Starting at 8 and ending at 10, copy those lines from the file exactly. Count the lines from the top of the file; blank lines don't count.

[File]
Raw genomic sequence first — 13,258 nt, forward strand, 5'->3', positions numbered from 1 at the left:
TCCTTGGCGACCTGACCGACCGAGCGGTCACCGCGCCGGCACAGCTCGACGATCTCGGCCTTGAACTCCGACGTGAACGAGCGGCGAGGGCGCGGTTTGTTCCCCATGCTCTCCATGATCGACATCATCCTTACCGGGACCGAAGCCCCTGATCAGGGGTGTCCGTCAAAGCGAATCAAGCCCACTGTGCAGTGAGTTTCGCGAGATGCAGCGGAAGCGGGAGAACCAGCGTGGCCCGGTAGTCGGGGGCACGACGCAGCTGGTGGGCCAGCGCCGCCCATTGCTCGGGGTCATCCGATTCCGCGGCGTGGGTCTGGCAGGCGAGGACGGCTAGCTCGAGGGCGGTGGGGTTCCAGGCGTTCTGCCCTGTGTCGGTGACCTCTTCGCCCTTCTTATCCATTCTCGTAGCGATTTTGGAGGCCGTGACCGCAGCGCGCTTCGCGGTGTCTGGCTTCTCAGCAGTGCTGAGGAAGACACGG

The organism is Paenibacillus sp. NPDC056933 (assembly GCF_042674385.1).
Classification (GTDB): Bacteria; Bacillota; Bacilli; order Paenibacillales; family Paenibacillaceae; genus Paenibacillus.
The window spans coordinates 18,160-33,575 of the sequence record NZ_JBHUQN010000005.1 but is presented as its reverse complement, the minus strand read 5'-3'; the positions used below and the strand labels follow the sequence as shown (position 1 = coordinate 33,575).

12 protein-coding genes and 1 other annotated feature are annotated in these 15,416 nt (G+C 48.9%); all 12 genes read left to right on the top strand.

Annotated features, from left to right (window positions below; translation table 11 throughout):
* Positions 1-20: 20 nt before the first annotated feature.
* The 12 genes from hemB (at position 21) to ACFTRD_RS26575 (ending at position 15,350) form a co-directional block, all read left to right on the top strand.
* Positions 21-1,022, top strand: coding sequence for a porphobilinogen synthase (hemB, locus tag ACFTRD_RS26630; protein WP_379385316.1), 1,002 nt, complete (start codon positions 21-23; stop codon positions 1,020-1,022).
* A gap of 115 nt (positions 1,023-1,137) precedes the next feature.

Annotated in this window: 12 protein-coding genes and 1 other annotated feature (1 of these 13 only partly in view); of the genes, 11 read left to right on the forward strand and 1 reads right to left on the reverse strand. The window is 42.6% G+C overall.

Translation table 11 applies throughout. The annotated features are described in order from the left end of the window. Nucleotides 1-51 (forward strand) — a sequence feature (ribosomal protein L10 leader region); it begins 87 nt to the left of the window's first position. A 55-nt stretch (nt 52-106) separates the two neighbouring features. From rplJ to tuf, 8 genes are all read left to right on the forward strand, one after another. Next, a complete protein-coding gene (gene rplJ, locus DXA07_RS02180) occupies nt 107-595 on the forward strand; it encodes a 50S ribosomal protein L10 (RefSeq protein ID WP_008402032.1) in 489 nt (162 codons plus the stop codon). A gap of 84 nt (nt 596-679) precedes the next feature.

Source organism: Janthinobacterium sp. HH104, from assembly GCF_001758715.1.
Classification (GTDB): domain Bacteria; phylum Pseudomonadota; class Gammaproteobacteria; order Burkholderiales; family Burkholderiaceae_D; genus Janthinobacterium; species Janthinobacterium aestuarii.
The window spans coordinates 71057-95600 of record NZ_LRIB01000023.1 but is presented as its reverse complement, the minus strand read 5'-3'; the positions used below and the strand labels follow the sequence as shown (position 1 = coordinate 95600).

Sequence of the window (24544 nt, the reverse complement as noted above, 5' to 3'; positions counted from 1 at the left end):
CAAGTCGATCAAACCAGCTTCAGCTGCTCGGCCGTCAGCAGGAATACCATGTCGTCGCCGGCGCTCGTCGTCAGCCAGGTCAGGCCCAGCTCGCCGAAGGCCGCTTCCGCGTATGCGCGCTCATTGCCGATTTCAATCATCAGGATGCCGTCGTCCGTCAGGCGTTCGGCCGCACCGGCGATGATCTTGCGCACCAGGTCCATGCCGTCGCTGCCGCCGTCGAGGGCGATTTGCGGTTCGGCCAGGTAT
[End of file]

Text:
* Positions 1-20: 20 nt before the first annotated feature.
* The 12 genes from hemB (at position 21) to ACFTRD_RS26575 (ending at position 15,350) form a co-directional block, all read left to right on the top strand.
* Positions 21-1,022, top strand: coding sequence for a porphobilinogen synthase (hemB, locus tag ACFTRD_RS26630; protein WP_379385316.1), 1,002 nt, complete (start codon positions 21-23; stop codon positions 1,020-1,022).